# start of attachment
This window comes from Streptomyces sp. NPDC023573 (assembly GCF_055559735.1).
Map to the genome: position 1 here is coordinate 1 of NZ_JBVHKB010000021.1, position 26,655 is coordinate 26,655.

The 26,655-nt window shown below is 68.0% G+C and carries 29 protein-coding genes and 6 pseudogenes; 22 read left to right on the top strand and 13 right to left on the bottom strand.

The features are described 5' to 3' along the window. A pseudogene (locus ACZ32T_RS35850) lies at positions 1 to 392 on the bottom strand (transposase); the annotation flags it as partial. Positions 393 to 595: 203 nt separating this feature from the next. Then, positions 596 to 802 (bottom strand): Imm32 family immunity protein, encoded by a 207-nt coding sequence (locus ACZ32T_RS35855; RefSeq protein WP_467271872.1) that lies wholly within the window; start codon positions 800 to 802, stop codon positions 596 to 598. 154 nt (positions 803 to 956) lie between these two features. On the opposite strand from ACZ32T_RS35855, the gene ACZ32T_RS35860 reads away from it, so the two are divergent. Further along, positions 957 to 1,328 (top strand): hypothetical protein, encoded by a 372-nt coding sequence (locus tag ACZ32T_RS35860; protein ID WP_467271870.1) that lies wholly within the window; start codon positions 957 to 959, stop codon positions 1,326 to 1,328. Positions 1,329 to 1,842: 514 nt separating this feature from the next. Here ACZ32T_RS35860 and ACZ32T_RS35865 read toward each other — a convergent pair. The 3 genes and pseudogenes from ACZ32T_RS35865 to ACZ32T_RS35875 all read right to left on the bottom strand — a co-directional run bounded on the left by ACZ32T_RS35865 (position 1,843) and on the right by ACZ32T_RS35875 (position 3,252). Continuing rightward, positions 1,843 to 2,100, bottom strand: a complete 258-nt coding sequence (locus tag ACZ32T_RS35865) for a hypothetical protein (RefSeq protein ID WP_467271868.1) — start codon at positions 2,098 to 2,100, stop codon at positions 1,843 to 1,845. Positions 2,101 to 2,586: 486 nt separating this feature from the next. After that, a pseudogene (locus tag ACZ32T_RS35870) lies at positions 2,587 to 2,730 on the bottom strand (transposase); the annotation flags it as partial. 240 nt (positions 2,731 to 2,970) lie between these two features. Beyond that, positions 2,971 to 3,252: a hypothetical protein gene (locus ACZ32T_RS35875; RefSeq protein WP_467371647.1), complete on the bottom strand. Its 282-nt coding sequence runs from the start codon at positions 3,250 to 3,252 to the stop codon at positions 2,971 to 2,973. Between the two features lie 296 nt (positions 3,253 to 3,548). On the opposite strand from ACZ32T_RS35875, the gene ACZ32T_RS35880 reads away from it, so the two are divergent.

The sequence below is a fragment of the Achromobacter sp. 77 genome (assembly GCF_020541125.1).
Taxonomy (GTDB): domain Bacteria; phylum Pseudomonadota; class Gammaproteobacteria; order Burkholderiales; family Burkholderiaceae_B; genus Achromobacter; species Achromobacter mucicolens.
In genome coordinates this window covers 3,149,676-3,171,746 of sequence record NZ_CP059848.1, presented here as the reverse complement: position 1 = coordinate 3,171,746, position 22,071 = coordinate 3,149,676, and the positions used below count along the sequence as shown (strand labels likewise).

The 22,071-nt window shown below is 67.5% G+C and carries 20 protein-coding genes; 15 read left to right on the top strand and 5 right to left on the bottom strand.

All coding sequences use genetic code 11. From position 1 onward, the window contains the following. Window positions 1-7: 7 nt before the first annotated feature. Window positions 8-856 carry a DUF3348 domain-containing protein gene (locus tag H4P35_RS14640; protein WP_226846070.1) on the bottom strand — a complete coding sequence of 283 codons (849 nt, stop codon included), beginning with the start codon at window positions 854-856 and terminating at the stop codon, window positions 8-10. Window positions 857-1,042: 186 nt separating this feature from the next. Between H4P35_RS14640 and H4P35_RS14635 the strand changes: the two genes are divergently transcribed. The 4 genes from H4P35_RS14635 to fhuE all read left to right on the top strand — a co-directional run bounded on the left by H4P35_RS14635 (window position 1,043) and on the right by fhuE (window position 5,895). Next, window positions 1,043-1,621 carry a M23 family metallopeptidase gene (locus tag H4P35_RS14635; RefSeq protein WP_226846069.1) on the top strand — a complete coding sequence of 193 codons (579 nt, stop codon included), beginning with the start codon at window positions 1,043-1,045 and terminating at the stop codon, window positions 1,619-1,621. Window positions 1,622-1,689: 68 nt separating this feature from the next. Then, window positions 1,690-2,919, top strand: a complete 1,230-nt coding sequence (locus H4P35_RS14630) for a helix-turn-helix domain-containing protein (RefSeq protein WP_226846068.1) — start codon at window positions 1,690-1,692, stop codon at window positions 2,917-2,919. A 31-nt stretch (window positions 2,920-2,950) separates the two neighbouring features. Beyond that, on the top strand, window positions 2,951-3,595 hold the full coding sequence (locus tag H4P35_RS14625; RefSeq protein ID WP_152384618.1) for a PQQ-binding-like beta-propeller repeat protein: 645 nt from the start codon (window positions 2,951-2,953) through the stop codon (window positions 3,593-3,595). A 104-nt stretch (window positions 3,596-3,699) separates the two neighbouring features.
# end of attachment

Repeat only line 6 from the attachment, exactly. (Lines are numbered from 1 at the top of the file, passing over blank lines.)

Taxonomy (GTDB): domain Bacteria; phylum Pseudomonadota; class Gammaproteobacteria; order Burkholderiales; family Burkholderiaceae_B; genus Achromobacter; species Achromobacter mucicolens.